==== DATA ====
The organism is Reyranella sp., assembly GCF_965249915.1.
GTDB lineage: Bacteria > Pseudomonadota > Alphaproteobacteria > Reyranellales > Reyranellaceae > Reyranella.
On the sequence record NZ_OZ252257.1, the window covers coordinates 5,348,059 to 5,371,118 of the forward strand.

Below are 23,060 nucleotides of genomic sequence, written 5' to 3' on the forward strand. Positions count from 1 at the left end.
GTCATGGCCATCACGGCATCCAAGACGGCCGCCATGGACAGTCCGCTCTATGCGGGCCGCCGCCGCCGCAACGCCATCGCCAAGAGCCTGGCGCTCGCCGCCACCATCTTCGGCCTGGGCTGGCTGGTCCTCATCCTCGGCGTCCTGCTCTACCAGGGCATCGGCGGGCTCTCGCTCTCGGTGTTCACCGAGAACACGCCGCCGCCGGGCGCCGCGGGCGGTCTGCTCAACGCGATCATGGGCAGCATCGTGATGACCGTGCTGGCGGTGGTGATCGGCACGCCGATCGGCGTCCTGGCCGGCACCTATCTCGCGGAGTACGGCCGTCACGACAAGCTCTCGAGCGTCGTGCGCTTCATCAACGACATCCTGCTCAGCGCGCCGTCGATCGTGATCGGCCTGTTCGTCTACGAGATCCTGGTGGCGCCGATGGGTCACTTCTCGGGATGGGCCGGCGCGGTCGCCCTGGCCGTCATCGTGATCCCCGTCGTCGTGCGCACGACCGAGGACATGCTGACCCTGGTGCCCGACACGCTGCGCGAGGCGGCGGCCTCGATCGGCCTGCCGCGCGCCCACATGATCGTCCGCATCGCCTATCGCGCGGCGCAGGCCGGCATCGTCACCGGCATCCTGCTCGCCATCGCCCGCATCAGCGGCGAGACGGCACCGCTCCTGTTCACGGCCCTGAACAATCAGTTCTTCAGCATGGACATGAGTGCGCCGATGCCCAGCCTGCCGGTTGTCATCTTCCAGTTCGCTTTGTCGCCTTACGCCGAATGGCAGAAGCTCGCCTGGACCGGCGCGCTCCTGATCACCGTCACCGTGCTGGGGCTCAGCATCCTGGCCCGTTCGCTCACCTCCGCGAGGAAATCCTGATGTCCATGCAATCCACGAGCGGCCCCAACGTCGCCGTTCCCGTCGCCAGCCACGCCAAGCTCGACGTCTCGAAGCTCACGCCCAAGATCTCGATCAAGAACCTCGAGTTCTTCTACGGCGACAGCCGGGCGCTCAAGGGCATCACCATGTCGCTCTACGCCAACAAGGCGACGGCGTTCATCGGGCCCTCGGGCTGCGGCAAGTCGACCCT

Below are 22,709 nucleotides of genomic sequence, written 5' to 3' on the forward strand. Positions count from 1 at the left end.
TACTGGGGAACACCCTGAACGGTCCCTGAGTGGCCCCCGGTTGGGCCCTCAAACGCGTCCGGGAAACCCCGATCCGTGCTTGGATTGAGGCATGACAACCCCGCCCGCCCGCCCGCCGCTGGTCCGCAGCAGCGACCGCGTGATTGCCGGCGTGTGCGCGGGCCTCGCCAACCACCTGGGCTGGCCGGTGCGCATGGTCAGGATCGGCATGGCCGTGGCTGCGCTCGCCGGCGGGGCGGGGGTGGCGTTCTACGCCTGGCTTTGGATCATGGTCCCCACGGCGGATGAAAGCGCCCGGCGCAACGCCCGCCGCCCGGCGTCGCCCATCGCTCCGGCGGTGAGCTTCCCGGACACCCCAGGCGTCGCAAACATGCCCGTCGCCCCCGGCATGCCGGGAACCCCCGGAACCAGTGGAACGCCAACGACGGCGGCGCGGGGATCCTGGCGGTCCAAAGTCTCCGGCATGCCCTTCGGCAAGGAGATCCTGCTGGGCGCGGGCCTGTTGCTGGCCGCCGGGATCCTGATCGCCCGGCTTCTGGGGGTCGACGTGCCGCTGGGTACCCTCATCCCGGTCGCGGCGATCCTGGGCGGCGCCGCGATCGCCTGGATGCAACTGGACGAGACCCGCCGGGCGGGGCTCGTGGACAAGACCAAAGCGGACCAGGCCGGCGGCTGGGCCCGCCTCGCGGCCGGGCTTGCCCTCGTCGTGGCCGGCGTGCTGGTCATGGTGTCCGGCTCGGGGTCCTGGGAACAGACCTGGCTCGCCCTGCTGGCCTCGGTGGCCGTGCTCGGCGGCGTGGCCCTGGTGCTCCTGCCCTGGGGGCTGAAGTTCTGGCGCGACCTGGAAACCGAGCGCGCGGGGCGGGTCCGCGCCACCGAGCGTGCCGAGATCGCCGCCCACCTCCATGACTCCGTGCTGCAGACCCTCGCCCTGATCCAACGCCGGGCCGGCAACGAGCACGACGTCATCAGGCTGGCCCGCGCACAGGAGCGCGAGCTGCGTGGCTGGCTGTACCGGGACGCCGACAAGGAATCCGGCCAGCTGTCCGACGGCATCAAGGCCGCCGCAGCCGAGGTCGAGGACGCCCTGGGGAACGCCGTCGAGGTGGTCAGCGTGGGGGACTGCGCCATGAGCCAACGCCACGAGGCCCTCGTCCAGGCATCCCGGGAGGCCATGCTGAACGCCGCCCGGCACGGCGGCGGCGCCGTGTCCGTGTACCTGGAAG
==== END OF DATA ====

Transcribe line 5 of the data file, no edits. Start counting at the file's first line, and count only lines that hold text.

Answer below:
GTCATGGCCATCACGGCATCCAAGACGGCCGCCATGGACAGTCCGCTCTATGCGGGCCGCCGCCGCCGCAACGCCATCGCCAAGAGCCTGGCGCTCGCCGCCACCATCTTCGGCCTGGGCTGGCTGGTCCTCATCCTCGGCGTCCTGCTCTACCAGGGCATCGGCGGGCTCTCGCTCTCGGTGTTCACCGAGAACACGCCGCCGCCGGGCGCCGCGGGCGGTCTGCTCAACGCGATCATGGGCAGCATCGTGATGACCGTGCTGGCGGTGGTGATCGGCACGCCGATCGGCGTCCTGGCCGGCACCTATCTCGCGGAGTACGGCCGTCACGACAAGCTCTCGAGCGTCGTGCGCTTCATCAACGACATCCTGCTCAGCGCGCCGTCGATCGTGATCGGCCTGTTCGTCTACGAGATCCTGGTGGCGCCGATGGGTCACTTCTCGGGATGGGCCGGCGCGGTCGCCCTGGCCGTCATCGTGATCCCCGTCGTCGTGCGCACGACCGAGGACATGCTGACCCTGGTGCCCGACACGCTGCGCGAGGCGGCGGCCTCGATCGGCCTGCCGCGCGCCCACATGATCGTCCGCATCGCCTATCGCGCGGCGCAGGCCGGCATCGTCACCGGCATCCTGCTCGCCATCGCCCGCATCAGCGGCGAGACGGCACCGCTCCTGTTCACGGCCCTGAACAATCAGTTCTTCAGCATGGACATGAGTGCGCCGATGCCCAGCCTGCCGGTTGTCATCTTCCAGTTCGCTTTGTCGCCTTACGCCGAATGGCAGAAGCTCGCCTGGACCGGCGCGCTCCTGATCACCGTCACCGTGCTGGGGCTCAGCATCCTGGCCCGTTCGCTCACCTCCGCGAGGAAATCCTGATGTCCATGCAATCCACGAGCGGCCCCAACGTCGCCGTTCCCGTCGCCAGCCACGCCAAGCTCGACGTCTCGAAGCTCACGCCCAAGATCTCGATCAAGAACCTCGAGTTCTTCTACGGCGACAGCCGGGCGCTCAAGGGCATCACCATGTCGCTCTACGCCAACAAGGCGACGGCGTTCATCGGGCCCTCGGGCTGCGGCAAGTCGACCCT